Manila (CNN Philippines Life) — In 2010, an NGO called Streetlight, which helps children in the slums of Tacloban, invited Alex Furunes, an architect, along with his two friends, to design and build a study center for the children and their families in Tagpuro, a small barangay in the city.
“We did so through a very close collaboration with the parents that had children enrolled in the educational programs of the NGO,” Furunes says. “Through weekly workshops with the families and through testing on-site, we managed to build something they were very proud of in the end.”
In 2013, Super Typhoon Haiyan made landfall, and destroyed the center.
Furunes, who runs his own architectural firm, Eriksson Furunes, in Norway, went back to Tacloban four months after the devastation, and started to work right away. He recalls that the aftermath of the typhoon was chaotic, and that during that time, it was difficult for them to think beyond the immediate needs of the relief.
“We aimed to take the process step by step, and in this way, we could open the design process so that the community could express their concerns, ambitions and hope for the future,” he says.
Another architect, Sudarshan Khadka, had seen the study center in an architectural website before Haiyan clobbered the entire structure. When the typhoon hit, he wanted to help out in rebuilding efforts, looked up Furunes’ website, and reached out to volunteer.
“After a few e-mails and a meetup with Alex [Furunes] and Jago [Boase, the engineer of the project], I got the firm I was working with at the time, Leandro V. Locsin Partners [LVLP], to get fully involved in the project,” Khadka shares.
Together with LVLP and Khadka, Furunes closely worked with Streetlight, whose staff co-facilitated the entire process, as their beneficiaries were also involved in the conception and construction of the new study center.
“The community itself, whose interests and ambitions were at the core of the project, was able to come together through weekly workshops, and some were employed on the construction site by our contractor,” Furunes explains. He says that the workshops, where they made architectural tools and methods accessible to the community, was necessary so the organizations involved in constructing the new site could learn, question, and make something that matters to the people of Tagpuro.
The workshops, which the architects designed to be fun (akin to a friendly gathering over food), were held once a week. Making these workshops as accessible and enjoyable as possible, Furunes says, was imperative so they could give the people in Tagpuro the space and time they needed to be creative.
Khadka also adds that through the workshop, they learned that the spatial concepts of ‘open and light’ and ‘closed and safe’ resonated with the community.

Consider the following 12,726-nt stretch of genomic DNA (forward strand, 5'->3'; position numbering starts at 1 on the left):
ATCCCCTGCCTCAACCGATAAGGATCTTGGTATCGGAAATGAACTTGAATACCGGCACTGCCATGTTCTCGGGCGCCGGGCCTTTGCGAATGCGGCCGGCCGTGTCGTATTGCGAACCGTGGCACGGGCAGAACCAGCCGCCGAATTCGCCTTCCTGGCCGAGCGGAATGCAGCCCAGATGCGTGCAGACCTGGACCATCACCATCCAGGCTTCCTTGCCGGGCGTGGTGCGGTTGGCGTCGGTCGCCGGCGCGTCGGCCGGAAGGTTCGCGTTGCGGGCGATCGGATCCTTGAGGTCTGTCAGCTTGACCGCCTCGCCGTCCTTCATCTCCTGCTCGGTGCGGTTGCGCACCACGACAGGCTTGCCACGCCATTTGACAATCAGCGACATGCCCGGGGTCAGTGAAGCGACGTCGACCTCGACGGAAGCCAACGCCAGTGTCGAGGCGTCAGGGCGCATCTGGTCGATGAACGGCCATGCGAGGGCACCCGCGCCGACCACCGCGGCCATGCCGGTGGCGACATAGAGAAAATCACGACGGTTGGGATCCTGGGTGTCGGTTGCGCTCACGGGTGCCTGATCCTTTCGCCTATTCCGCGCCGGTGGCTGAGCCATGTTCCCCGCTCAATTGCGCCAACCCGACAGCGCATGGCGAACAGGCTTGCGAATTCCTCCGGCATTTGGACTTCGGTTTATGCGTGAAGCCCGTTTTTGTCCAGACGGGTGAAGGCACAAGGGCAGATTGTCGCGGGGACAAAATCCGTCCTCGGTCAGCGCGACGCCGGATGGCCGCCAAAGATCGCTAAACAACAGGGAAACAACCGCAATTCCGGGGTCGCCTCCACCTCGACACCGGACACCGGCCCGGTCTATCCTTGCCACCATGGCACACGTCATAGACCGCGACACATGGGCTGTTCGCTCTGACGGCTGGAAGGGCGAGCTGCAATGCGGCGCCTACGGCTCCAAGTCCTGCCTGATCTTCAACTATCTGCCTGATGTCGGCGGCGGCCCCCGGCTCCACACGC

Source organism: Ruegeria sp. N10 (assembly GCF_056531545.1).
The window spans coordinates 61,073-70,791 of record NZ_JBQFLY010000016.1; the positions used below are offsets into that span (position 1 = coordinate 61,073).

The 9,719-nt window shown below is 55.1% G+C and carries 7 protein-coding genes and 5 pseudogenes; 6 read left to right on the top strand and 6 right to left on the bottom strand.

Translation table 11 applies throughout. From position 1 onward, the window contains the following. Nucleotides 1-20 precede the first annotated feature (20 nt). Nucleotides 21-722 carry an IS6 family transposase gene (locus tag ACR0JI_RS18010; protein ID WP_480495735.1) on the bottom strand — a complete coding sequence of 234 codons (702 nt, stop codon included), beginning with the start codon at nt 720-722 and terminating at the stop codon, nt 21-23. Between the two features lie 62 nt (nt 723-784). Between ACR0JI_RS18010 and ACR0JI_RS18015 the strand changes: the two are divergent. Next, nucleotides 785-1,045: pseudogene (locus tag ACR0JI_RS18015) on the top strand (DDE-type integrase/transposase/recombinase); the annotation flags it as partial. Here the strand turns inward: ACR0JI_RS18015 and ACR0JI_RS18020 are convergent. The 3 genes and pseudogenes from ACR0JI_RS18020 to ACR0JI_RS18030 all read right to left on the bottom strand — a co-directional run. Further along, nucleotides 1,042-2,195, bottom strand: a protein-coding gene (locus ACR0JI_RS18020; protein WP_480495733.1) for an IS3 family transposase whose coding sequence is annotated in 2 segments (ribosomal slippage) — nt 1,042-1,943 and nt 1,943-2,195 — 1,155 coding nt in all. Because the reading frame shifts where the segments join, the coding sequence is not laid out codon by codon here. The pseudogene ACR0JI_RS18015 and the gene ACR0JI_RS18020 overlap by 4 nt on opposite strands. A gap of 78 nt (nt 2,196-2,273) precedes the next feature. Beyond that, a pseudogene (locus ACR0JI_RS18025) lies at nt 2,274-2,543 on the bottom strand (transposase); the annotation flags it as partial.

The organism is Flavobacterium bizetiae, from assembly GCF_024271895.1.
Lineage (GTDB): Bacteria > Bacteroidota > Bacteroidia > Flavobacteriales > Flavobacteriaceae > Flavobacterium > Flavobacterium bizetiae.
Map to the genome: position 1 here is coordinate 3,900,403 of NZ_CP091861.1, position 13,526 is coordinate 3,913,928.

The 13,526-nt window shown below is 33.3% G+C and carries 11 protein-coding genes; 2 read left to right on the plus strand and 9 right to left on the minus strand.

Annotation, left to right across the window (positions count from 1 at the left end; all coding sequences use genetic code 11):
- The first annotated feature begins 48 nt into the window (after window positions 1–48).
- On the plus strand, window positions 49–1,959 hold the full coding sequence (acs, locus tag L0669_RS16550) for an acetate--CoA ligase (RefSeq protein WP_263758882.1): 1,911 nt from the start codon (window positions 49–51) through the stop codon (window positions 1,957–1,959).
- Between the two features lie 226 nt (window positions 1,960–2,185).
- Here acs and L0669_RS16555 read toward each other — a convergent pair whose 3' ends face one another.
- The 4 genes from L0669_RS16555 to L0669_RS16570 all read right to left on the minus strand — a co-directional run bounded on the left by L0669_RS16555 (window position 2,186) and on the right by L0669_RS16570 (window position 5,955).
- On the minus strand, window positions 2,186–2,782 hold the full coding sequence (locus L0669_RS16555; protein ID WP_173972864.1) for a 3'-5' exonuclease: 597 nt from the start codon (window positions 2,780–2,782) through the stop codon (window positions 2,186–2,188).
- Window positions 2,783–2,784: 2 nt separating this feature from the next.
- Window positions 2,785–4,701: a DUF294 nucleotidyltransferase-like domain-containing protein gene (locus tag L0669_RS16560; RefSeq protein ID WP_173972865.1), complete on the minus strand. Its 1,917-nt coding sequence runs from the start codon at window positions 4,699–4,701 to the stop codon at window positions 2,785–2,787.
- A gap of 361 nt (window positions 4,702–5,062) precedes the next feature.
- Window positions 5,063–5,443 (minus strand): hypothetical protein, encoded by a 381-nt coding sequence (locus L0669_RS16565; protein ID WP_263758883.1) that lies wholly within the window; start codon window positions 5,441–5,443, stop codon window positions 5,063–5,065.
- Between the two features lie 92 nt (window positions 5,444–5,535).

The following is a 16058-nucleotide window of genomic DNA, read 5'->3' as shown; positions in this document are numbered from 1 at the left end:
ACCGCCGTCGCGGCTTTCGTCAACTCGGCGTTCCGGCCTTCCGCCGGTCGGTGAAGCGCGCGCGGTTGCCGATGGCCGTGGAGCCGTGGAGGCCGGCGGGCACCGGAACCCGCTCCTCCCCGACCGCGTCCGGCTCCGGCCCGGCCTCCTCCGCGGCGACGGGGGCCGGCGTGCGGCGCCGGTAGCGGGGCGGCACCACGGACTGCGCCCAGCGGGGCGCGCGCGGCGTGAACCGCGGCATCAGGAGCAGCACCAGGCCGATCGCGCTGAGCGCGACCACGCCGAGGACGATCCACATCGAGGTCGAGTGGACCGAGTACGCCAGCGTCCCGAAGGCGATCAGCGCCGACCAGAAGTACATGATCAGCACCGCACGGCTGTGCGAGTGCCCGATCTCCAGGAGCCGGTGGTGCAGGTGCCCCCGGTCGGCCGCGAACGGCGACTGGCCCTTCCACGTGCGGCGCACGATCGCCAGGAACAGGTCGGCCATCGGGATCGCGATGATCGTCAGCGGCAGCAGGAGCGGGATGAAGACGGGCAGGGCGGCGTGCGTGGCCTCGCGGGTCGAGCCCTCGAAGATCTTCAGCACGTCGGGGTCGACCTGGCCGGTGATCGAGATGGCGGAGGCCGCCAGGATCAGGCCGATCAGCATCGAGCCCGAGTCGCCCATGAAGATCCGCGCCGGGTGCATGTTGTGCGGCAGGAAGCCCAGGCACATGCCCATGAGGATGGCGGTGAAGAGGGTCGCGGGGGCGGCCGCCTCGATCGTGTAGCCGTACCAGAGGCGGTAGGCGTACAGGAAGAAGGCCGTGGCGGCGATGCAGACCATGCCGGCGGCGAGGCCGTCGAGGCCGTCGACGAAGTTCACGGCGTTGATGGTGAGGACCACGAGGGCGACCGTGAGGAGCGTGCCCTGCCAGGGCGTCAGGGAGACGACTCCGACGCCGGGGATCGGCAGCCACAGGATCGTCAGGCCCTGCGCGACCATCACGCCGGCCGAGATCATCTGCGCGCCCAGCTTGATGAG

“These concepts helped them articulate a desire for openness and connection to nature while providing safety and security during a typhoon,” he says. “In some way, the design process helped them deal with and respond to the psychological trauma of Haiyan.”
During the workshops, the children would also write poems to try to describe what doors and windows meant for them, and their parents would then reflect these meanings into their designs. “In this way, the workshops helped naming concepts that describes values and meaning held by the community,” Furunes says. “[It also] set frameworks that enabled different opinions and ambitions to come together.”
The project made use of light timber frames set against heavy reinforced concrete — which, Khadka explains, was the manifestation of the dual concepts of “open vs. closed” and “light vs. heavy.” The diamond-shaped, timber-slatted doors and windows, which the fathers of the children designed and built, allow for air to flow through spaces, while the concrete offered to be a solid refuge should typhoons strike. Furunes shares that neither Streetlight nor the community opted for steel, as steel didn’t prove to be a stronghold when met with the destructive winds of Haiyan.
After several workshops, the community slowly became more verse in their ways of working that they even established their workshop committee so they can lead the workshops themselves. Furunes shares that the families would describe this as bayanihan.
“In Norway, we have something similar that we call ‘dugnad,’ and like bayanihan, this is a tradition where groups of people come together to achieve something they cannot achieve by themselves individually,” he says. “Maybe bayanihan or ‘dugnad’ can inspire new ways of giving shape to our built environment?”
In choosing the materials and construction methods to be used, Khadka emphasizes that they intentionally used a low-technology approach so the community can repair the building without a higher level of assistance. This, he says, also gives them full ownership of the project.
After over 100 workshops and three years of construction, the organizations and the community finally built the study center, together with an office and an orphanage. Furunes says that the collaboration was vital in designing and building something that carries meaning to every individual involved.
“The essence of architecture is not space, but the meaning embodied by space. Thus, space becomes architecture when given meaning,” Khadka adds.
“Finding shared meanings allows people to connect more deeply with architecture and the built environment in general. When people lose this connection, we end up with cities which are soulless.”